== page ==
"What struck me," says Jeffrey, who has been organizing the papers for online publication, "is how frank Mina was in discussing her feelings about her husband. It's almost as if she's talking to a confessor. It was surprising to me that she would write this way to her son."
According to Jeffrey, "the dominant emotion" Mina exhibits when discussing her relationship with her husband is depression. "She felt neglected and she felt inadequate," he notes. "She was depressed about Edison's workaholic habits."
Although Mina clearly felt inadequate as a young woman when she first married Edison, who was already a world-renowned figure, the surprising element in the Charles Edison correspondence is that Mina continued to feel this way. "Even as she moved into middle age, twenty-five years after her marriage, she still felt inadequate," says Jeffrey. "She also began feeling unattractive, and she discusses this very explicitly."
In spite of Mina's feelings, there isn't any evidence in the letters that Edison stopped loving her. "He loved her in her own way," Jeffrey notes. "And yet, of all the windows we have into Edison's personality, these letters are the most revealing."
Mina's letters also permit an inside look at Edison's business management team. "She had some very pithy comments about some of the people who worked for Edison, particularly Miller Reese Hutchison," says Jeffrey. "She really hated the guy." According to Jeffrey, Mina saw Hutchison, the chief engineer at the laboratory, as a threat to Charles' eventual ascendancy in the company.
The letters from the Sloane collection also provide an intimate look into the inventor's family, but in this case from the perspective of his eldest child from his second marriage. Jeffrey says the Sloane collection is exceptionally rich for the period from 1909 through 1918. Among the most revealing letters are those Madeleine wrote during the family's 1913 automobile trip to New England, during which Edison became ill, as well as those she wrote to her future husband from Florida in 1914, when the Edison family was on vacation there. "Her letters to John," says Jeffrey, "provide the fullest account of what is going on when they are in Florida."
In addition to the family correspondence, Dr. Sloane has also generously provided the Edison Papers Project with abstracts that he made of the letters in the course of his own research. The abstracts have been extremely useful in organizing the collection for future publication on the Edison Papers website.
Although he was not an artist per se, Edison, in the course of his long career, created thousands of drawings in his laboratory notebooks. These drawings are chiefly technical, and Edison made them as a way of communicating his ideas about new inventions to his associates, for the purposes of applying for patents, and to record possible solutions to technical problems.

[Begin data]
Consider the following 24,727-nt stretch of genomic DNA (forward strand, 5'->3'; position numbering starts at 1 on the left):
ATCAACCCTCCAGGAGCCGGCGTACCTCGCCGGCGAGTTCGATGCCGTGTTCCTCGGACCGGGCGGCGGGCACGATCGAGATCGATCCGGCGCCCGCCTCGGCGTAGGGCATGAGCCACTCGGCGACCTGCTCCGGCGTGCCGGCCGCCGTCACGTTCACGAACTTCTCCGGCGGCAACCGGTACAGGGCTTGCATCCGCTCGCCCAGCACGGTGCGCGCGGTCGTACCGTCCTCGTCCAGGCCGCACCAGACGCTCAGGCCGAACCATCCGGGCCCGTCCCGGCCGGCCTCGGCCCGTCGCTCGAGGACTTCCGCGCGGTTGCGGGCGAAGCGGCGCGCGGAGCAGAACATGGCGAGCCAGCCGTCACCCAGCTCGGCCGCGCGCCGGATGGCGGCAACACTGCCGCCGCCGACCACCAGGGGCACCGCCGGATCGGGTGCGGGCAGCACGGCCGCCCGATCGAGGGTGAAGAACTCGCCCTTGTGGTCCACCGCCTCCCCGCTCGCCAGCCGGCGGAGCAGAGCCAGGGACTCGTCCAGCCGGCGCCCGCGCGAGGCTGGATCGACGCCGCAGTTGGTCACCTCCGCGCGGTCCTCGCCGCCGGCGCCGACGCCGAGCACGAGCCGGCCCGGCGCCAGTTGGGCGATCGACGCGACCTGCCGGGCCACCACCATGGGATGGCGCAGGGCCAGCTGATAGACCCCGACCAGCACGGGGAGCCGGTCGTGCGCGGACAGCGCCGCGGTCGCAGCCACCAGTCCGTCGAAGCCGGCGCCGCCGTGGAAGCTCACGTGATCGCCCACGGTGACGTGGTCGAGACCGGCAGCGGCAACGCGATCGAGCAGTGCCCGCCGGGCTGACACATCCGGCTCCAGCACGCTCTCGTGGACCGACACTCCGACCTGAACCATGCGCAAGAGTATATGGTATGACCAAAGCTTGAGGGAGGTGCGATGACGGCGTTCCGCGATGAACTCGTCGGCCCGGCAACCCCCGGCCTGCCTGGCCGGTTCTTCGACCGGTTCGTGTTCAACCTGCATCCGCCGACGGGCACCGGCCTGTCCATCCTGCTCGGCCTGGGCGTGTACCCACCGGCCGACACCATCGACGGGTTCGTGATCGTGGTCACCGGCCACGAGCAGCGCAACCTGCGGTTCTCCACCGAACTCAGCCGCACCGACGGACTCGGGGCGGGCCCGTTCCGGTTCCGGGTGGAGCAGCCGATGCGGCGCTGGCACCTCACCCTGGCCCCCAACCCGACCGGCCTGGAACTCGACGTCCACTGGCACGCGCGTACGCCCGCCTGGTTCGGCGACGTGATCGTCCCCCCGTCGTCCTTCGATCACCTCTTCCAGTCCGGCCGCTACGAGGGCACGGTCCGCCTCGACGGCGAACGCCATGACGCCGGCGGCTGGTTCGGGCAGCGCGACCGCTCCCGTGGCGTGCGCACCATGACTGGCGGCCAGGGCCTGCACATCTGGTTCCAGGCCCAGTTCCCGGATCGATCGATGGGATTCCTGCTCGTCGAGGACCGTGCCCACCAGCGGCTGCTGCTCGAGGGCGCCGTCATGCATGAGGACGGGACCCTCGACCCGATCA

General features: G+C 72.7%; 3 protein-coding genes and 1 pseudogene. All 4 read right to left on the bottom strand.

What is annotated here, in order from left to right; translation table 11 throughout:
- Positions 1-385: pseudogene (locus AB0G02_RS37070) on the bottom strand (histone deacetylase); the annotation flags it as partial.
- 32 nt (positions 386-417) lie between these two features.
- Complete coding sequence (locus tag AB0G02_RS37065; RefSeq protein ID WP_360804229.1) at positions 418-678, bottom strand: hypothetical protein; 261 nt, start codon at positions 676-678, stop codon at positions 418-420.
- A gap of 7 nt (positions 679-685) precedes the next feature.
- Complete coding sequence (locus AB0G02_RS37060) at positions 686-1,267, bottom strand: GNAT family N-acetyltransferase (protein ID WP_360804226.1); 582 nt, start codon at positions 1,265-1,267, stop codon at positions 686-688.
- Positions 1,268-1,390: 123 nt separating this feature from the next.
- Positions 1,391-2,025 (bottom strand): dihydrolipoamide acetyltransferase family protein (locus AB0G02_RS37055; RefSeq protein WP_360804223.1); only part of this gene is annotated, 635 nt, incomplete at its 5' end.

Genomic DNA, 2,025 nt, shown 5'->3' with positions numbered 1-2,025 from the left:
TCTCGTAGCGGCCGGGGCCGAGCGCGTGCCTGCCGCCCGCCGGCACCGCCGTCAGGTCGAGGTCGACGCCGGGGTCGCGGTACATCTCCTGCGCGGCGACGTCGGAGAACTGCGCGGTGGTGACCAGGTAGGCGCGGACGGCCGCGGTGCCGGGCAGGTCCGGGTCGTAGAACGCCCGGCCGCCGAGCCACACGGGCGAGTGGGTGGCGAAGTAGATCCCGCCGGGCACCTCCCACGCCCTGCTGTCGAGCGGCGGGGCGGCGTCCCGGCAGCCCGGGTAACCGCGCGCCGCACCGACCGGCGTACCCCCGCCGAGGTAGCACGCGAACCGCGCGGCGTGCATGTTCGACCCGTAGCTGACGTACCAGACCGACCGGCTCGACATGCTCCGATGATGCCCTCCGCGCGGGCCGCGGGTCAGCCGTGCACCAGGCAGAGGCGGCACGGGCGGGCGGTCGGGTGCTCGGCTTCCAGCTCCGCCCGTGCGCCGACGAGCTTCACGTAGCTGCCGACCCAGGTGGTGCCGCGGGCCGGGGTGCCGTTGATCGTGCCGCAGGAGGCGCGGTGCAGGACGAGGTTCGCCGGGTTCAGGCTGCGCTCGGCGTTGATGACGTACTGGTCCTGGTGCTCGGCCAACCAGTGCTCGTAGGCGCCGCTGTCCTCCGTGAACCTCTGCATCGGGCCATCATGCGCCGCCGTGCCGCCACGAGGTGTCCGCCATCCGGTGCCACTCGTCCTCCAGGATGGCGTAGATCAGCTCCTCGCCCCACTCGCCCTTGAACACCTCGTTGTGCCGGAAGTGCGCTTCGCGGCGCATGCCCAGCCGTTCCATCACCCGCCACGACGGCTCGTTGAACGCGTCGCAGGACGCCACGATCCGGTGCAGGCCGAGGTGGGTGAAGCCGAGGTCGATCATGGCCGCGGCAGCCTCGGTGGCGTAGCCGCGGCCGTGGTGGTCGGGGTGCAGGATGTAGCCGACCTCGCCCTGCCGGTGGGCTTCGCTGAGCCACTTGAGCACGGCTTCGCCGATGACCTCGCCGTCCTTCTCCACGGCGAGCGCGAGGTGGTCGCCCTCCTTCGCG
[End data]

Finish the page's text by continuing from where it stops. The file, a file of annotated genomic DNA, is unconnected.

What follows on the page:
In the process of editing some of Edison’s drawings for publication in Volume 7 of the Thomas A. Edison Papers, Dan Weeks, an editorial assistant at the project, began to see the artistic possibilities latent in some of Edison’s drawings.
“As I began working on a page of images that Edison had created in his notebook,” says Weeks, “the partially edited page reminded me of something Picasso might have done, and when I added a few patches of color, it began to come to life as something quite different than Edison intended.”
“While it seemed Picasso-like to me,” says Weeks. “Louis Carlat, to whom this first piece was dedicated, said it reminded him of Miro.” Carlat, an associate editor at the Edison Papers, oversaw the preparation of more than 100 drawings and other illustrations for Volume 7, which is titled Losses and Loyalties.
In all, Weeks created five full-color works from Edison's drawings. "My chief interest was to create something for members of the staff as a memento of Volume 7, something that would make them laugh and give them a different perspective on Edison's drawings." For this reason, the theme of all of these works is whimsical. The staff members liked them so much, they have decided to offer them to the public serially on a limited basis.
The result of Weeks’s first effort was “Angel,” which the Edison Papers will offer in a limited, framed edition as a gift for donors to the project of $1,000 or more. For more information, please contact Rachel Weissenburger at email@example.com.
You can support the Edison papers by make a donation to the Edison Papers. In return, we are offering in a limited, framed edition of "Angel" as a gift for donations of $1,000 or more. Each print will be offered in a full-color 8x10-inch format suitable for display at home or in the office.
Thank you for your support!
Moguls & Movie Stars Dr. Paul Israel discussed Edison's contribution to the 20th Century's greatest art form for Turner Classic Movie channel's Moguls & Movie Stars: A History of Hollywood.
Edison's earliest thoughts on motion pictures:" I am experimenting upon an instrument which does for the eye what the phonograph does for the ear. Which is the recording and reproduction of things in motion..." View the actual document.
The End of the Incandescent Bulb
On September 24, 2010, General Electric, a company Edison helped to found, closed its incandescent bulb manufacturing plant in Winchester, Va., the last of its kind in the United States. The closure complies with new laws Congress enacted as part of the 2007 energy bill, which will phase out the manufacture and sale of all incandescent bulbs in the United States by 2014. The law aims to encourage American consumers to adopt more energy-efficient options. It marks the end of an era-the end of the everyday use of Edison's most famous and important innovation. Paul Israel, the director of the Edison Papers, appeared on ABC News to discuss these important changes. Watch the interveiw.